Addiction & Recovery

Tarot-5 of Cups-ConnollyOVERVIEW: I have many years of experience working directly with chemical dependency issues, including dual diagnosis, gambling and sex addiction, and other related problems, in both 28 day Inpatient hospital programs, Outpatient Talk Therapy for individuals, family, and group therapy at Moonlight Counseling.  As an eclectic practitioner, I generally subscribe to AA principles, including the need for complete sobriety (“abstinence”) for confirmed addicts and alcoholics (as opposed to controlled usage); my approach is a blend of self-acceptance, Cognitive therapy, Mindfulness techniques, as well as a Buddhist philosophical approach to the meaning of sobriety, suffering, and spirituality. Individual therapy can also be very helpful and supportive for people simultaneously engaged in recovery groups and working with a sponsor, as well as family members of addicts/alcoholics.



Alcoholic Behaviors in The First Stage of Alcoholism

The following represents some of the classic alcoholic behaviors in the first stage of alcoholism:

  • Lack of recognition by the person that he or she is in the early stages of a progressive illness
  • Boasting and a “big shot” complex
  • Gross Drinking Behavior – more frequent drinking of greater amounts
  • A conscious effort to seek out more drinking opportunities
  • Increasing tolerance
  • An ability to drink great amounts of alcohol without any apparent impairment

Note: If you think you are addicted to alcohol or drugs, realizing that you have a problem is the first step in getting help.

Alcoholic Behaviors in The Second Stage of Alcoholism

The following represents some of the classic alcoholic behaviors in the second stage of alcoholism:

  • Gulping the first few drinks to feel the “buzz” faster
  • Increasing tolerance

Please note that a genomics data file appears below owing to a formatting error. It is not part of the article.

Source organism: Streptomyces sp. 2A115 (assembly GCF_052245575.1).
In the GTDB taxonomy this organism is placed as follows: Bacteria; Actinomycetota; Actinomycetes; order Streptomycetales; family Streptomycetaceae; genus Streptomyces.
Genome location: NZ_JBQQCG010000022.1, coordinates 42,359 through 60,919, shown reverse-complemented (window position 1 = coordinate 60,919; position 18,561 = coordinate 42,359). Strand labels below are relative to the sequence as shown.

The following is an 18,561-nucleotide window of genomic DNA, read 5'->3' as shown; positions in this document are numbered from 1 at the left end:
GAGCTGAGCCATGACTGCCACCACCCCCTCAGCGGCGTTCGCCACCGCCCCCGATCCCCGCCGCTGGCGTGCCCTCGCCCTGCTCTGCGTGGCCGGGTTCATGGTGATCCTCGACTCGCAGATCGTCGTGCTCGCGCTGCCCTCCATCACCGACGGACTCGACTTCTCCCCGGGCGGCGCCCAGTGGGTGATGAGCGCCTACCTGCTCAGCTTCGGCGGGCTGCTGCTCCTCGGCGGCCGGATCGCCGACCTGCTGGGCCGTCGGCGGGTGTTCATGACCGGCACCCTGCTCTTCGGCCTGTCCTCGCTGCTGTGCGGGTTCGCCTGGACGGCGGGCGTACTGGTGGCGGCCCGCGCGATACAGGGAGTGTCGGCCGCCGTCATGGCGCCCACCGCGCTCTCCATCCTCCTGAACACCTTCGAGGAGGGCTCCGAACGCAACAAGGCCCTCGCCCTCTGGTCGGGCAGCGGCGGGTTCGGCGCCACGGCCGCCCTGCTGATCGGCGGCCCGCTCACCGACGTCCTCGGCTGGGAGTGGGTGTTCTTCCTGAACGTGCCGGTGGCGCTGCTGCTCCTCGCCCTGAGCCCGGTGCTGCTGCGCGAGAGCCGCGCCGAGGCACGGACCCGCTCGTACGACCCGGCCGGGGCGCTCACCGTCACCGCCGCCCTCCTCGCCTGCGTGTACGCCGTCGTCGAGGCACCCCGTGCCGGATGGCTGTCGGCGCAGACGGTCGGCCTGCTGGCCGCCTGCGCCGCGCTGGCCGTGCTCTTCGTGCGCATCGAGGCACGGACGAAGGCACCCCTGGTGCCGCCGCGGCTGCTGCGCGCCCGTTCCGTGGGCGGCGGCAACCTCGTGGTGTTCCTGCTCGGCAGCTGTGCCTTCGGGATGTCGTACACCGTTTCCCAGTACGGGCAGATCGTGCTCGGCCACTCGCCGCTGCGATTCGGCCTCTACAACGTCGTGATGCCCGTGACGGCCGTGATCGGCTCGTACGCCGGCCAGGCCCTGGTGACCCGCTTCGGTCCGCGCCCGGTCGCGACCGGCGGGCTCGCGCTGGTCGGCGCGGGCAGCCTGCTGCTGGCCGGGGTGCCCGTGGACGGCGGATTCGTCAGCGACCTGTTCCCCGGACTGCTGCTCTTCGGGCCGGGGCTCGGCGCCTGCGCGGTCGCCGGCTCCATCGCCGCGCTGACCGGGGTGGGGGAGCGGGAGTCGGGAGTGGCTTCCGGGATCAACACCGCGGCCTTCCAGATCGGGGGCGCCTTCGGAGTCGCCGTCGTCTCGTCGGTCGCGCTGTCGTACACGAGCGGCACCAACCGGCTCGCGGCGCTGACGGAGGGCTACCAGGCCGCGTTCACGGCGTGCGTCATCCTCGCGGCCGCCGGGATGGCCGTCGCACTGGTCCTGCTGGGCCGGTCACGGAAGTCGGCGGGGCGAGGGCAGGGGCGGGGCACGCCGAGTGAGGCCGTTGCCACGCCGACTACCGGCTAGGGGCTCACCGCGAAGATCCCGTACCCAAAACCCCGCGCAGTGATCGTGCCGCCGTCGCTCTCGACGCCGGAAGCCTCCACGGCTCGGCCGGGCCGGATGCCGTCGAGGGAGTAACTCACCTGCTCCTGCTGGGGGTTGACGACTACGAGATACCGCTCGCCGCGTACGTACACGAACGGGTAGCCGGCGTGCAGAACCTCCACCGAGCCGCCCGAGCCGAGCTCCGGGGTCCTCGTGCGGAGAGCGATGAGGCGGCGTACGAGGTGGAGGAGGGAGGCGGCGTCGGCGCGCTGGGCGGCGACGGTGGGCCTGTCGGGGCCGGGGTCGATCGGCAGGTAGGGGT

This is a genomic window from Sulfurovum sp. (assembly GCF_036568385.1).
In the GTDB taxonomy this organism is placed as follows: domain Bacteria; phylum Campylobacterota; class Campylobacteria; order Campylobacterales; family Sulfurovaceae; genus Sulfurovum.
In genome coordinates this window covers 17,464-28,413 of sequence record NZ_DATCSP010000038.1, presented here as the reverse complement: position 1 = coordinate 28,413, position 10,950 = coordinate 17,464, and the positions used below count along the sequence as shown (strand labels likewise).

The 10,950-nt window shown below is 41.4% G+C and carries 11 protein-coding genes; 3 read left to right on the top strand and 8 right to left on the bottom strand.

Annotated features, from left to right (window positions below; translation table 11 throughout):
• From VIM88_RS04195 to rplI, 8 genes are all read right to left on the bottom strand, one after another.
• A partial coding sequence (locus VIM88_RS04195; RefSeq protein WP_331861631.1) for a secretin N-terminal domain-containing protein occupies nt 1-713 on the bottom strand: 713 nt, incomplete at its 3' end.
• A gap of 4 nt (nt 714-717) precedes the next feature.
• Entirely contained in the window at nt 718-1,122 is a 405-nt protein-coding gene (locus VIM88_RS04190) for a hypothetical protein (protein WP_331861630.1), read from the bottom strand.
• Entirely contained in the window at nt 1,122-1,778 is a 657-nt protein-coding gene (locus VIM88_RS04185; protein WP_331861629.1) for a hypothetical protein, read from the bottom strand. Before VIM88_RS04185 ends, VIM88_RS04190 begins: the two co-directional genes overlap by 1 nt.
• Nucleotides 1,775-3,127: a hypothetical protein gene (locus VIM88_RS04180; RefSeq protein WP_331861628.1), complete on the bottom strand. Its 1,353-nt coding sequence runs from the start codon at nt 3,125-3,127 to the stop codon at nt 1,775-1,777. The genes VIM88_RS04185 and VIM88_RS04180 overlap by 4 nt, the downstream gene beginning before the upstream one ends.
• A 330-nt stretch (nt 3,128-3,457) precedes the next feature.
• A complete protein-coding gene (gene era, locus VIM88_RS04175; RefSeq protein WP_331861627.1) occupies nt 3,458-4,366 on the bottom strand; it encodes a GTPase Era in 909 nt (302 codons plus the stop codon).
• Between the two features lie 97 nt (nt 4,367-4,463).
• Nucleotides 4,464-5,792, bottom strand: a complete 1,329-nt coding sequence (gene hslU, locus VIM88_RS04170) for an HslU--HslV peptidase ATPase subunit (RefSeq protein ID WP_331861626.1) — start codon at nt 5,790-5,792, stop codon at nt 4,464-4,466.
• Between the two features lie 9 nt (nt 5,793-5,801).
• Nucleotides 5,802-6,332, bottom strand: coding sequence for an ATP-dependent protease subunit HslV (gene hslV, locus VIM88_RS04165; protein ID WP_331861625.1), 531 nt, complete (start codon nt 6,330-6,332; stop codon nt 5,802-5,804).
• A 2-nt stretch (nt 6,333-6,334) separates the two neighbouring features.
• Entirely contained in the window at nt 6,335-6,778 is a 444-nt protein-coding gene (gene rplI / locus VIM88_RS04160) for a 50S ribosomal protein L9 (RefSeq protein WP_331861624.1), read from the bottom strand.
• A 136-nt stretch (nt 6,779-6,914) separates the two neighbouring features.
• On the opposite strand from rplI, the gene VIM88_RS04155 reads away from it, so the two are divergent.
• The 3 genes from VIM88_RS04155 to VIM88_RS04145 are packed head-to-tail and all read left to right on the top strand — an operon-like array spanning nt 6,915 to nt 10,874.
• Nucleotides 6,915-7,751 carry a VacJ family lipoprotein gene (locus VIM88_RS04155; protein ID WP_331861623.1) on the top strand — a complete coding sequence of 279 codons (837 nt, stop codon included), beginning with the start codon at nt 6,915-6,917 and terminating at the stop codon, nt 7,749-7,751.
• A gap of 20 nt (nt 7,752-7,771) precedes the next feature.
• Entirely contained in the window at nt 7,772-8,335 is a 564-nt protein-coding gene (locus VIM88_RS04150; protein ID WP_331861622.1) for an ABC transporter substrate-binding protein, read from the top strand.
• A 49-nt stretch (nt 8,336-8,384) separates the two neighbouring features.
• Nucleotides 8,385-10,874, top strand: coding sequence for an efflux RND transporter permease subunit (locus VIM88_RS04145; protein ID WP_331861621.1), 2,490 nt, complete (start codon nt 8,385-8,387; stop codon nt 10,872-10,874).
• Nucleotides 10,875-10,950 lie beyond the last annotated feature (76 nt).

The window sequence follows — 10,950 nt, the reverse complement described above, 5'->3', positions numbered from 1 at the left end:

• Drinking because of dependence rather than for stress relief
  • Blaming problems on others and on things external to themselves
  • Unsuccessful attempts to stop drinking
  • Physical problems increase
  • Sneaking extra drinks before social events
  • More frequent blackouts
  • Chronic hangovers
  • Sporadic loss of control

Alcoholic Behaviors in The Third Stage of Alcoholism

The following represents some of the classic alcoholic behaviors in the third stage of alcoholism:

  • Loss of control have become a pattern
  • Serious financial, relationship, and work-related problems
  • The development of an alibi system – an elaborate system of excuses for their drinking
  • Aggressive and grandiose behavior
  • Eye-openers
  • Loss of interests
  • The start of physical deterioration
  • Avoidance of family and friends
  • Frequent violent or destructive behavior
  • A decrease in alcohol tolerance
  • An increase in failed promises and resolutions to one’s self and to others
  • Unreasonable resentments
  • Problems with the law (e.g, DUIs)
  • Neglect of necessities such as food
  • Loss of willpower
  • Increased tremors
  • Half-hearted attempts at seeking medical aid

Note: Researchers have found that various environment factors can interact with one’s genetics. Examples include peer pressure or peer influence, the relative ease of obtaining alcohol, where and how a person lives, a person’s culture, and one’s family and friends.


Alcoholic Behaviors in The Fourth Stage of Alcoholism

The following represents some of the classic alcoholic behaviors in the fourth stage of alcoholism:

  • loss of tolerance for alcohol
  • obsession with drinking
  • “the shakes”
  • moral deterioration
  • the “DTs”
  • devaluation of personal relationships
  • continual loss of control
  • unreasonable resentments and hostility toward others
  • auditory and visual hallucinations
  • the collapse of the alibi system
  • benders, or lengthy intoxications